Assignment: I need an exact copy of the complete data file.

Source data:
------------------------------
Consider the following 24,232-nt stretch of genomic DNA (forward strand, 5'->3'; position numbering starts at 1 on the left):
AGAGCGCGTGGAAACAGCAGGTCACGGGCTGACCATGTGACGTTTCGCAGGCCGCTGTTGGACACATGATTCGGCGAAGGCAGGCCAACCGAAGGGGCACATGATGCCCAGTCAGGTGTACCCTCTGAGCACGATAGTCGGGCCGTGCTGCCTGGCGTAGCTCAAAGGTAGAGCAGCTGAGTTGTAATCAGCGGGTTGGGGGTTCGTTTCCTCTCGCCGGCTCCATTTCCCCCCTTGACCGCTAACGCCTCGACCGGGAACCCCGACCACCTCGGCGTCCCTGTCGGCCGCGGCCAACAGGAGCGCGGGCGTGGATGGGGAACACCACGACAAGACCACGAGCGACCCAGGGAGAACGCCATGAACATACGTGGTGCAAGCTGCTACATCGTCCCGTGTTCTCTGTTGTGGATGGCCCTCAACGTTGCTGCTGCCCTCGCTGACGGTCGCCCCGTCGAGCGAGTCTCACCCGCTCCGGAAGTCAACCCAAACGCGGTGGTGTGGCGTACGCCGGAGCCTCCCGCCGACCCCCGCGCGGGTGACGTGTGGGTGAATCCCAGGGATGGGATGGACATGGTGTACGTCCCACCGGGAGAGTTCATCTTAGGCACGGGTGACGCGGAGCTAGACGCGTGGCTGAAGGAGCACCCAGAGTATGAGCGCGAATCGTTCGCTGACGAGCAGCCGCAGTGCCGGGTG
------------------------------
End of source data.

Consider the following 24,232-nt stretch of genomic DNA (forward strand, 5'->3'; position numbering starts at 1 on the left):
AGAGCGCGTGGAAACAGCAGGTCACGGGCTGACCATGTGACGTTTCGCAGGCCGCTGTTGGACACATGATTCGGCGAAGGCAGGCCAACCGAAGGGGCACATGATGCCCAGTCAGGTGTACCCTCTGAGCACGATAGTCGGGCCGTGCTGCCTGGCGTAGCTCAAAGGTAGAGCAGCTGAGTTGTAATCAGCGGGTTGGGGGTTCGTTTCCTCTCGCCGGCTCCATTTCCCCCCTTGACCGCTAACGCCTCGACCGGGAACCCCGACCACCTCGGCGTCCCTGTCGGCCGCGGCCAACAGGAGCGCGGGCGTGGATGGGGAACACCACGACAAGACCACGAGCGACCCAGGGAGAACGCCATGAACATACGTGGTGCAAGCTGCTACATCGTCCCGTGTTCTCTGTTGTGGATGGCCCTCAACGTTGCTGCTGCCCTCGCTGACGGTCGCCCCGTCGAGCGAGTCTCACCCGCTCCGGAAGTCAACCCAAACGCGGTGGTGTGGCGTACGCCGGAGCCTCCCGCCGACCCCCGCGCGGGTGACGTGTGGGTGAATCCCAGGGATGGGATGGACATGGTGTACGTCCCACCGGGAGAGTTCATCTTAGGCACGGGTGACGCGGAGCTAGACGCGTGGCTGAAGGAGCACCCAGAGTATGAGCGCGAATCGTTCGCTGACGAGCAGCCGCAGTGCCGGGTG